Faithlife Sermons

The Word of God - Count on It - Bible Sunday 2010

Notes & Transcripts

lass=MsoNormal>May the Words of my mouth and the mediation of all our hearts be acceptable in your sight – Our Lord and our Redeemer - Amen 

Opening up an Umbrella

It is fall, and with that comes some of the most unpredictable weather of the whole year.

            This past week we have had glorious sunshine

                        Days with strong cold winds

Rain…  – and just north of us, in Simcoe county, places like Wasaga Beach, on Friday morning they awoke to over 12 cm of snow

            One thing for sure, the weather today – Can’t count on it!

Today, we are celebrating Bible Sunday

This is not something that I have ever been familiar with but upon researching it a little further I found that it is day recognized in Great Britain, Ireland, Australia, here in Canada, USA, Germany, Netherlands, Costa Rica, and several other countries.

                        Today we’ll be thinking about the Bible as something we can rely on,

Something we can count on.

We’ll also think about what happens to us when we encounter the Bible and how we can be part of all God says he wants to do.

Perhaps some of us in church today aren’t too sure if we can count on the Bible

Christianity and Bible believing Christians are under attack both in our culture with vocal atheists like Richard Dawkins.

And throughout the world – where other religions have taken aggressive stands against Christianity

The Persecuted Church, an organization that raises awareness and champions the cause of those with little or no voice; has said that more Christians are persecuted in this present age then any other time in history and there are more Christian martyrs then ever before

            And so one might wonder and be unsure if they can trust the Bible,

            The book on which our faith is revealed.

Perhaps others of us feel confused by the Bible because we don’t know how, or if, everything in it is supposed to speak into our everyday lives today:

Do we take it literally?

Or is it more complicated than that?

Or maybe we feel overwhelmed because parts of it seem so hard to understand?

If we start reading at the beginning, at least with Genesis and Exodus, there are lots of stories to follow, tales of a family and feuds and fallings out that we can all relate to.

But then we hit Leviticus … and if you have ever read Leviticus, it would be understandable that one might ask… can we Count on the Bible?

The questioning of trust in the holy text is not new to us and our generation alone.

            Our Old Testament passage that we have for today comes from the Prophet Isaiah,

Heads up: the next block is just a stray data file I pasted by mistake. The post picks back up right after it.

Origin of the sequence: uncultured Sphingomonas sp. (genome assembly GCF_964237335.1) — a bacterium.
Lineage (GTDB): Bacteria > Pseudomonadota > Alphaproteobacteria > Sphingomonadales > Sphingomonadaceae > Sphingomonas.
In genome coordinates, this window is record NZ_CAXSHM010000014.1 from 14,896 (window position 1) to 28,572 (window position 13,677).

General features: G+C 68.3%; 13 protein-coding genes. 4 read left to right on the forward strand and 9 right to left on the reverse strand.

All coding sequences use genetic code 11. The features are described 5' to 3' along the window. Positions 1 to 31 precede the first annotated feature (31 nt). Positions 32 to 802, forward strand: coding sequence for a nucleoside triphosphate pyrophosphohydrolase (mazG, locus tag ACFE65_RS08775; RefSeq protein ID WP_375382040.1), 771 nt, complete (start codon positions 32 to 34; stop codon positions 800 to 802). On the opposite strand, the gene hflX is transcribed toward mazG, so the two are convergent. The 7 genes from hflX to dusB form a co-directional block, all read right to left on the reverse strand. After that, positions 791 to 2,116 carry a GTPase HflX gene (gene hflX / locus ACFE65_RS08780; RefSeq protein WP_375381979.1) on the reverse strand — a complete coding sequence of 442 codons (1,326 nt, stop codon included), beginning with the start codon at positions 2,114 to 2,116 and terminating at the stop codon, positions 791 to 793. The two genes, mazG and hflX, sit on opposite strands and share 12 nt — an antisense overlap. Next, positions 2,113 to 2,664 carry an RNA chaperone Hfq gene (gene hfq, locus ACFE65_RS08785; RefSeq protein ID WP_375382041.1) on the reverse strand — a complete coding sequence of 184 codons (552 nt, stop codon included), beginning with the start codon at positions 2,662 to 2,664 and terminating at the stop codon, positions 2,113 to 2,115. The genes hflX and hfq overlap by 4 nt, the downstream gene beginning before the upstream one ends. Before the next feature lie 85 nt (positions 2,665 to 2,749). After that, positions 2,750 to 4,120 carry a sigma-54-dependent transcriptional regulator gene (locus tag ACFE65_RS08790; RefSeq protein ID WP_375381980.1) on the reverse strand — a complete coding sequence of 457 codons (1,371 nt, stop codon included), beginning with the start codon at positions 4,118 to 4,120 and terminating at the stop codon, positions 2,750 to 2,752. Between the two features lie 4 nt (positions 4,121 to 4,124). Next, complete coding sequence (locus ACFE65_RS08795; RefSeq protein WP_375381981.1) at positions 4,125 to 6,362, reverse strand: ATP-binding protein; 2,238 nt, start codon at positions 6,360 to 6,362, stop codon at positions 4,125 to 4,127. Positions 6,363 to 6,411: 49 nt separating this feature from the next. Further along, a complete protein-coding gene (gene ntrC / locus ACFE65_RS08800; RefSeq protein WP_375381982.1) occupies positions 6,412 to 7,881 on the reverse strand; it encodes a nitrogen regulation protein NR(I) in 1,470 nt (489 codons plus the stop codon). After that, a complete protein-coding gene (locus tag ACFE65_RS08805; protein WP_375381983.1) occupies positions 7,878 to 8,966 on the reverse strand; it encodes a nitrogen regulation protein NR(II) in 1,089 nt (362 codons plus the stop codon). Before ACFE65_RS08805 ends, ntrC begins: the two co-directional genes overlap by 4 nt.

And the book that we now call Isaiah, speaks over a time when the Israel was first being threaten and weaken from nations all around them before, during and after the exile

These were difficult times and Isaiah saw the cause of these events as social injustice, which he condemned, and against which he fought valiantly.

Later Isaiah wrote during and after the Exile in Babylon. They are filled with a message of trust and confident hope that God will soon end the Exile.

The message is filled with trust and hope because God knew that is precisely what his people needed the most, as their faith was severely tested

The audience was disillusioned.

And then the things the prophet said would happen, did happen.

From the opening of this prophecy in Isaiah 40, the people heard that God would liberate them from their current oppression (40.2, 10-11).

They have served their punishment for going their own way.

Now they are to be freed and leave Babylon (48.20-21, 52.11-12, 55.12-13).

God’s chosen instrument to do this (44.28–45.6) on behalf of his people, Israel, is Cyrus, the Persian ruler.

All this the prophet predicted.

So looking back to what happened at the start of the exile: it wasn’t that God was too weak to stop the Babylonians.

In reality, he was in control of things all along.

Not only had he raised up the Babylonians to punish his people (Isaiah 40.1-2)

But now he had raised up the Persians to free them.

They could count on their God.

Why? Because what he said would happen did happen.

The credibility of the Word of God, delivered through the prophet, was established by its accuracy.

The curses of Deuteronomy 28 end with chilling words (verses 64-65) about the people of Israel being scattered into foreign lands.

This had indeed happened

So for us the Bible’s credibility is established by the same things:

Accuracy of prediction, and explanation.

We can think of the prophecies about Jesus that were fulfilled, especially passages such as Isaiah 53 and those highlighted at the start of Matthew and Luke.

But the Bible’s credibility is also seen in its diagnosis of our human situation.

We are created in the image of God, but sin has marred and distorted that

The most graphic example of the depravity of sin has been all over the news this past week with shocking case of Russell Williams